The Civil Service

The Civil Service

The Civil Service

The Civil Service

Synopsis

The British civil serive has changed dramatically during the 1980s and 90s. Old heirarchical structures have been broken down through a series of radical reforms. What remains is a central core that is concerned with policy making and peripheral agencies charged with the task of policy implementation. In this introductory textbook Keith Dowding provides a thorough analysis of the reforms that have shaped the civil service and assesses those changes in terms of the public choice and public management theories that underpin them. The book is divided into two sections with the first being concerned with managerial issues. The second part deals with the policy making process and the role of the civil service in the modern state. The key central chapter of the book examines the equivocal use of the term `efficiency', which has been used to justify the managerial changes. This is the first textbook which critically examines theories of bureaucracy together with an introductory and descriptive account of the civil service today.

Excerpt

I would like to thank Phil Cowley, Oliver James, George Jones, Desmond King, Sonia Mazey, Christopher Pollitt and Alan Ware for their written comments; each has contributed to at least one sentence. I would especially like to thank Anne Gelling who has read the entire manuscript at least twice and forced me to rewrite large chunks of it. I would like to thank the civil servants both in Whitehall and Brussels who agreed to be interviewed. I am indebted to the Nuffield Foundation who funded my trip to Brussels (Grant no SOC/181(2243)) which contributed enormously to Chapter 7; they also funded the data collection exercise (Grant no SOC/100(302)) which contributes to the argument in Chapter 8. I would like to thank Norman Cooke and Helen Cannon who collected most of that data. This short book has taken much longer to write than it should have done, which during a period of rapid change caused me more headaches than I care to tell. I hope the factual information was correct at the time of going to press but believe that in this regard some errors remain. I believe that my opinions were correct at the time of going to press, but rather hope some are not.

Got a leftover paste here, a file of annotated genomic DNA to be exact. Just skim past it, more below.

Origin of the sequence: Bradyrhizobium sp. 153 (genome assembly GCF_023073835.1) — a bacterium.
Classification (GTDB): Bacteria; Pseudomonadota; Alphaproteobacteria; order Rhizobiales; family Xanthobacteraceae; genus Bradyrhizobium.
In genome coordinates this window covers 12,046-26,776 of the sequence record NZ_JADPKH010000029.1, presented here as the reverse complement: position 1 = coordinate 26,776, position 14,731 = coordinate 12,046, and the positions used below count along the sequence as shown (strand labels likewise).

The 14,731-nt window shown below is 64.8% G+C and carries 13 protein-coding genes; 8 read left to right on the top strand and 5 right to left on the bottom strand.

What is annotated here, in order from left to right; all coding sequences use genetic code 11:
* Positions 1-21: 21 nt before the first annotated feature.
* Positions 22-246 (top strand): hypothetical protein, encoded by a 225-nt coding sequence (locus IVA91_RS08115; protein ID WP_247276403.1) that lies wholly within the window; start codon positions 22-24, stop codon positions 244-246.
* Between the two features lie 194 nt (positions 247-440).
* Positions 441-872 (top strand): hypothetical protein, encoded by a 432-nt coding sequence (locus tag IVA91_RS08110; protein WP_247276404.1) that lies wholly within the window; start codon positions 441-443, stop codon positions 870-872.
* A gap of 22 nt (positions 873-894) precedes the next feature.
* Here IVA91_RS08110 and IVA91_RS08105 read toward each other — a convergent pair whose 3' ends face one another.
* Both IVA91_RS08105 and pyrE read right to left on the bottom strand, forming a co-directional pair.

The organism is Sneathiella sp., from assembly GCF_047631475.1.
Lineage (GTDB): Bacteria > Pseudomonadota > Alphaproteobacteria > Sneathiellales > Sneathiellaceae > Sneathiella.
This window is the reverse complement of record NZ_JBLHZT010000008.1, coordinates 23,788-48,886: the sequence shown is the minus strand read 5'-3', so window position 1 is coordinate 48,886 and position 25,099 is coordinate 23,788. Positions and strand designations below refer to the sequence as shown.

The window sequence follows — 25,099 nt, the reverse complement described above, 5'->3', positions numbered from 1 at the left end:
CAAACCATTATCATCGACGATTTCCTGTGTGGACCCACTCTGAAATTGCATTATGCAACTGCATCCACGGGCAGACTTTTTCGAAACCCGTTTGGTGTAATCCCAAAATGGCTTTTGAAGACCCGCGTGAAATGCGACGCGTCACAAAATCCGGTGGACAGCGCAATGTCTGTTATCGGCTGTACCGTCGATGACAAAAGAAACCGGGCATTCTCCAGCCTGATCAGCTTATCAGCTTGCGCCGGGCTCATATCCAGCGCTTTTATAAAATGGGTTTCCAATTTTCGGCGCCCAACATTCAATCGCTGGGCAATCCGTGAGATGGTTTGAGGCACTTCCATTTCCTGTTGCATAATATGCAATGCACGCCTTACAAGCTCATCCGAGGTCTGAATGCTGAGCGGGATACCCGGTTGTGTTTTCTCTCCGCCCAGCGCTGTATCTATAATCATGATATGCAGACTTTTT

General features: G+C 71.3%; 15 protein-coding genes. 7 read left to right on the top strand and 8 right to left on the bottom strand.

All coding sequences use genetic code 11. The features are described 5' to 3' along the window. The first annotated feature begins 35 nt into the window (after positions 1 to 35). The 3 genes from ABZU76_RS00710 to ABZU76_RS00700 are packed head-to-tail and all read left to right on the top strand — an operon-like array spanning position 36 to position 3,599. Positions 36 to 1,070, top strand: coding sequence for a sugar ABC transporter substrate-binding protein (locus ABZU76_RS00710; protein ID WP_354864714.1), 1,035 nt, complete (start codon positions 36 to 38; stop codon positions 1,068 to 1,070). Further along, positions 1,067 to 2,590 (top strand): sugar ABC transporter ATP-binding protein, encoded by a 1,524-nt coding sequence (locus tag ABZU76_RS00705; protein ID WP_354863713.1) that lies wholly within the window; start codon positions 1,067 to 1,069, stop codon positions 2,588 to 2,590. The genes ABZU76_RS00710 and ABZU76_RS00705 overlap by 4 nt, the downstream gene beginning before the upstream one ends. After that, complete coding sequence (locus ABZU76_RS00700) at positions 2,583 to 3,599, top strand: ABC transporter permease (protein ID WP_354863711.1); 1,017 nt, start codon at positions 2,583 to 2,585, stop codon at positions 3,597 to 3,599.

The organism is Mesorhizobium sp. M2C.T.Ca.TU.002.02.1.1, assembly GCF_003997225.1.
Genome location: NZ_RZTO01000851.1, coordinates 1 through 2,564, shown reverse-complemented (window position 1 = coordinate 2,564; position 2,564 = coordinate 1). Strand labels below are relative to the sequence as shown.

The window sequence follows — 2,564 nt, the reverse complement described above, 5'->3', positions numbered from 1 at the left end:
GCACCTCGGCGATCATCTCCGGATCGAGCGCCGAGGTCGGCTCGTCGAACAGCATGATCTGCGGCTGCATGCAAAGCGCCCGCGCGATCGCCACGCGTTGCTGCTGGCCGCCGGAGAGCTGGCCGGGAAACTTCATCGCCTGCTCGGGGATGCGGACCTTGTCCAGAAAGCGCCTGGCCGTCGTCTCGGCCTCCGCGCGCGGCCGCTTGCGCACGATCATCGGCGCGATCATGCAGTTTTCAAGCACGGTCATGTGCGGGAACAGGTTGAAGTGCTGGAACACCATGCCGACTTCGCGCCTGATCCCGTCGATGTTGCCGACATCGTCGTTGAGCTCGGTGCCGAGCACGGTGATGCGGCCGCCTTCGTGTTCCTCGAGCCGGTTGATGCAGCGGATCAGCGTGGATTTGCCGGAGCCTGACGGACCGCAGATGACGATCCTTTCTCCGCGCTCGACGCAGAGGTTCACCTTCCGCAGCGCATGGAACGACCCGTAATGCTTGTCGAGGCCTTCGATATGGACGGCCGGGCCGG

K.M.D.
Barton, Oxford . . .

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